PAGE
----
Read together: July 2015 – Annihilation by Jeff VanderMeer

July 2015 – Janelle’s choice

Annihilation

by Jeff VanderMeer

annihilation

Published 2014

Genres: Fiction / Sci-Fi

“The air was so clean, so fresh, while the world back beyond the border was what it had always been during the modern era: dirty, tired, imperfect, winding down, at war with itself. Back there, I had always felt as if my work amounted to a futile attempt to save us from who we are.”

The biologist has joined the twelfth expedition to Area X – an area uncharted and lost to the rest of society, affected by an unspecified environmental disaster we know only as The Event. With no clear objective, only vague details of the landscape, and an awareness of the ill-fated eleven expeditions before them, the four expedition members are wary of their surroundings and one another. They soon discover things existing in this desolated place that none of them have ever come across before. What has happened in Area X? What happened to the members of the expeditions before them? And can they trust each other?

 

Janelle says…

I found the writing to be report-like a lot of the time, which made sense as it was written as one of the character’s field journals. But with the language being somewhat clinical at times, this caused me to zone out at times and I had to read some sections over repeatedly before I was clear on what was being said.

“The recurring data points found in the journals that related to repeating cycles and fluctuations of seasons of the strange and ordinary were useful in establishing trends.”

See what I mean?

This meant it wasn’t a fast read, even though the book is under 200 pages! I wasn’t drawn in until about a quarter of the way through the book. Strange things start to happen, but as you’re following the story through the biologist’s eyes, you’re just as clueless as she is.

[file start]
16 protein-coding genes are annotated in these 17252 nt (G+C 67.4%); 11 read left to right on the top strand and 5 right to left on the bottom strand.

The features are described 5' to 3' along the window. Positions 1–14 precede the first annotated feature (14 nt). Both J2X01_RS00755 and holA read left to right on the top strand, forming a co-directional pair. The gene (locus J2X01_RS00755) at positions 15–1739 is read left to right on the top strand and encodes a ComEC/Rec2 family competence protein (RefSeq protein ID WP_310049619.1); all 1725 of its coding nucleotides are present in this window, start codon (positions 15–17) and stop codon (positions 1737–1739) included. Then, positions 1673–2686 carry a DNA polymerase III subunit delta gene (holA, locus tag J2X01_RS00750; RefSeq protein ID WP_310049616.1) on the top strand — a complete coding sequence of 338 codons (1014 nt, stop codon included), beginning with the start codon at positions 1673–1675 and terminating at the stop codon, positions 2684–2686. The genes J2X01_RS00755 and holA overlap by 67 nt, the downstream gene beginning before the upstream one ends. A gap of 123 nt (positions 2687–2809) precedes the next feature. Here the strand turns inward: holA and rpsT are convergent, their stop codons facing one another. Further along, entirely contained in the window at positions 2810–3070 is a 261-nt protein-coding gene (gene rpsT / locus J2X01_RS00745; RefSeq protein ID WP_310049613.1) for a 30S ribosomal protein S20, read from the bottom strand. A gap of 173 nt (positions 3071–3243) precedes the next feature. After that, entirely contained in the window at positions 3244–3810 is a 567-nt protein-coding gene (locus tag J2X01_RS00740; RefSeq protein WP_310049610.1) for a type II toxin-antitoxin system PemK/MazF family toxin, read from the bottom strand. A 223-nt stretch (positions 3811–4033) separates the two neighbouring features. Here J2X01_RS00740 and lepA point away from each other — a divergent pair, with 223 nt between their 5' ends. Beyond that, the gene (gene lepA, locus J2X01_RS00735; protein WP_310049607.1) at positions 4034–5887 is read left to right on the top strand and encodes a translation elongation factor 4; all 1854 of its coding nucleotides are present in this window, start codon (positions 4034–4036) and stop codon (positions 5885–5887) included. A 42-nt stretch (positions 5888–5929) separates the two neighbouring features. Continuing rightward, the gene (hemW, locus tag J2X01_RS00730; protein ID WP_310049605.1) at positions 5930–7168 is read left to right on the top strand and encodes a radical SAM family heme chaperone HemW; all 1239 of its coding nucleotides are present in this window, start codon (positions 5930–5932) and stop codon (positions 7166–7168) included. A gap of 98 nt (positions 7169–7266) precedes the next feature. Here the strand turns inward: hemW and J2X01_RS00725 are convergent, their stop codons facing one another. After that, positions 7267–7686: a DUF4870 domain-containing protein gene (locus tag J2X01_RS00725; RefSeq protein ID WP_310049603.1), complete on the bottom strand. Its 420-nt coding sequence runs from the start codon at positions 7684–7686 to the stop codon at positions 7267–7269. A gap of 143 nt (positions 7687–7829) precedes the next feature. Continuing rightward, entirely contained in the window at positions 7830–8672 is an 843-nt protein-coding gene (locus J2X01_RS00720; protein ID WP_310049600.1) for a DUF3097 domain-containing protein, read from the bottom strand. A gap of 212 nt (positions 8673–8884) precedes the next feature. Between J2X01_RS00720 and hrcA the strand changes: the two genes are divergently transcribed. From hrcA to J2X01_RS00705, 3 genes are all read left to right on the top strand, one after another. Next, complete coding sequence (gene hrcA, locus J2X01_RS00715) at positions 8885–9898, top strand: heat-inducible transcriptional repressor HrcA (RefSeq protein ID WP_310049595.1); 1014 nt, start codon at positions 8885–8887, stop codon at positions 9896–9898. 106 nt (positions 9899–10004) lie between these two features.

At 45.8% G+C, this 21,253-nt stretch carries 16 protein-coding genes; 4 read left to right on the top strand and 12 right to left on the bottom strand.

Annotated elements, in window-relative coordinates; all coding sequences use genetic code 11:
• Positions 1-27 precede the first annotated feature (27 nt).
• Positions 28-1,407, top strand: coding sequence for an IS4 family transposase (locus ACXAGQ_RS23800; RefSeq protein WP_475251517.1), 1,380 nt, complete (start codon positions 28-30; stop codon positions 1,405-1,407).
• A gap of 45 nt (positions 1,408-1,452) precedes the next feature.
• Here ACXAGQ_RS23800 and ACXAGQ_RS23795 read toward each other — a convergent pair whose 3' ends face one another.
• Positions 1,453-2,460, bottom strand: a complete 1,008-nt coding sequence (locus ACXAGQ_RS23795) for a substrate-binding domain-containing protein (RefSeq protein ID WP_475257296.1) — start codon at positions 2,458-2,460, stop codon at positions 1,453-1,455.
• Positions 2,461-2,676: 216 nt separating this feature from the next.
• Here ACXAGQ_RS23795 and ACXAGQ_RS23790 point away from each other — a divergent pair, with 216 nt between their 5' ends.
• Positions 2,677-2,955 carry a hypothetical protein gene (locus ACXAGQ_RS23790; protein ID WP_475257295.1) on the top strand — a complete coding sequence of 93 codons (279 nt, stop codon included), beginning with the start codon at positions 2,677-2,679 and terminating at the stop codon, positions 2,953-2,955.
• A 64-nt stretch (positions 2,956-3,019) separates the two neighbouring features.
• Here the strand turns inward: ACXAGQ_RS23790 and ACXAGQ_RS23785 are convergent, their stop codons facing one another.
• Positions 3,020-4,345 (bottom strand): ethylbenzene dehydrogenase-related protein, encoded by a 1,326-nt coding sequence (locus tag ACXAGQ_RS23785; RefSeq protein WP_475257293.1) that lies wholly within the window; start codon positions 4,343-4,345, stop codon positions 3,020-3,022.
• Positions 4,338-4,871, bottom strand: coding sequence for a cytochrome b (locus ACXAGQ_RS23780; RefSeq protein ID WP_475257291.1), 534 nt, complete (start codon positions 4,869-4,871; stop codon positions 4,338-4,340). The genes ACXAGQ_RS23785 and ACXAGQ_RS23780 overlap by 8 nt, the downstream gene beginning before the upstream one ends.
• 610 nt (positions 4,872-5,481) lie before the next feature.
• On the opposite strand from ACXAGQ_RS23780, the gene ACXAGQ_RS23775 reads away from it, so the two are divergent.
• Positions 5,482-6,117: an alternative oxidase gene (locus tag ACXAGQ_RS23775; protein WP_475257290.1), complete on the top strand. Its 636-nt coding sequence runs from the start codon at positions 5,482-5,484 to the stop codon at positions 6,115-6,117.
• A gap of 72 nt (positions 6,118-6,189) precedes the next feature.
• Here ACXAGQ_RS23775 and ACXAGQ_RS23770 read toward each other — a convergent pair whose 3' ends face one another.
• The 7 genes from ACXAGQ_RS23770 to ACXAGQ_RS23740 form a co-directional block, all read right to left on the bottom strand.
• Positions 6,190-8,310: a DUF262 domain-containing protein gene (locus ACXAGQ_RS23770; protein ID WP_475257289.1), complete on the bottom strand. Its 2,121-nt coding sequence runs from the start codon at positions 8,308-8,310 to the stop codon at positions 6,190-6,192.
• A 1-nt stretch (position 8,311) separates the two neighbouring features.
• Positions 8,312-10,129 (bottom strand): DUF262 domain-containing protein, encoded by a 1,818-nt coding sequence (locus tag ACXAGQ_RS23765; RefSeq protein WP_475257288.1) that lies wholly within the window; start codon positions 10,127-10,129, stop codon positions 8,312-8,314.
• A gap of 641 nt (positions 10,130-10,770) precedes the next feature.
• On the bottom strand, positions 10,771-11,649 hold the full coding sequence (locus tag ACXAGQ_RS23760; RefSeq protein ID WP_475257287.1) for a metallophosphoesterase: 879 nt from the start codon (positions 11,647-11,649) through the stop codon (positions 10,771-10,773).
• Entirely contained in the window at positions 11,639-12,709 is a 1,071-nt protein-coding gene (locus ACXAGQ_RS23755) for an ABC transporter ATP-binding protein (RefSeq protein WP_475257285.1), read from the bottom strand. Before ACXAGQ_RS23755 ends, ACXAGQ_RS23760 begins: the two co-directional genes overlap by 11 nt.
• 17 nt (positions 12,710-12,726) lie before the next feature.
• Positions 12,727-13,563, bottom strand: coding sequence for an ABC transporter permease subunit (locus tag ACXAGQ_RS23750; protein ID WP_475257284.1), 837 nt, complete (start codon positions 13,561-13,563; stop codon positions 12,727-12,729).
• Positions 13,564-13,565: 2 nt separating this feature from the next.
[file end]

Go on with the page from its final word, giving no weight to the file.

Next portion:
You don’t find out where Area X is in relation to the “real” world. You don’t find out what happened in Area X to set it apart. You don’t find out why The Southern Reach are sending expeditions in to Area X. You don’t find out any logical explanations for anything that happens or anything that is seen in Area X. You don’t even find out the names of any of the characters mentioned in the whole book.

Sounds like there are a lot of holes? There are, but that’s half the fun of the book – trying to put two and two together, coming up with your own theories….it becomes a puzzle to solve. Although I don’t think I got close to solving it. Maybe it can’t be solved? I’ll just have to read the other two books in the trilogy to find out.

I found underlying themes in this book of overcoming grief and loneliness, how we can be hindered by these states and how we can be helped by them. But mostly, it’s just an interesting piece of sci-fi fun, I don’t think there are aspirations for literary greatness here. I haven’t read The Hunger Games series, but having seen one of the movies, I thought this story was vaguely reminiscent. HG fans might like to give it a try. You’d also like this book if you like stories that have you trying to solve riddles and connect dots.

I did enjoy this book, I thought it was just the right size, and I’ll be continuing on with the next book in the series to learn what happens next in Area X!

Rating:

Did not like it  –  It was ok  –  Liked it  –  Really liked it  –  It was amazing

Mel says…

To be honest until Janelle suggested this book for our second joint review, I had never even heard of the author, Jeff VanderMeer. The initial description of this series sounded intriguing and I was honestly excited about reading this book. Then I started reading…

I found this book so confusing and frustrating. I didn’t understand who was who as the characters don’t go by their actual names, but by their specialised area, for example – The Biologist, The Psychologist, The Surveyor, The Anthropologist and The Linguist. If you are like me and have bare minimum science interest/knowledge, these titles and ways in which the characters were described will go straight over your head.

By page 40 I was struggling to scrape the desire from the bottom of the barrel to pick the book up and continue. Ok, that is a tad harsh, but you get the point.

On a positive note, there were parts of the book that I found interesting, but then it would revert to science-speak and I would be lost all over again. I am not a fan of sci-fi and honestly struggle to understand the lingo, so I struggled to finish this book. Sorry folks, this one was a flop for me!

Rating:

Did not like it  –  It was ok  –  Liked it  –  Really liked it  –  It was amazing

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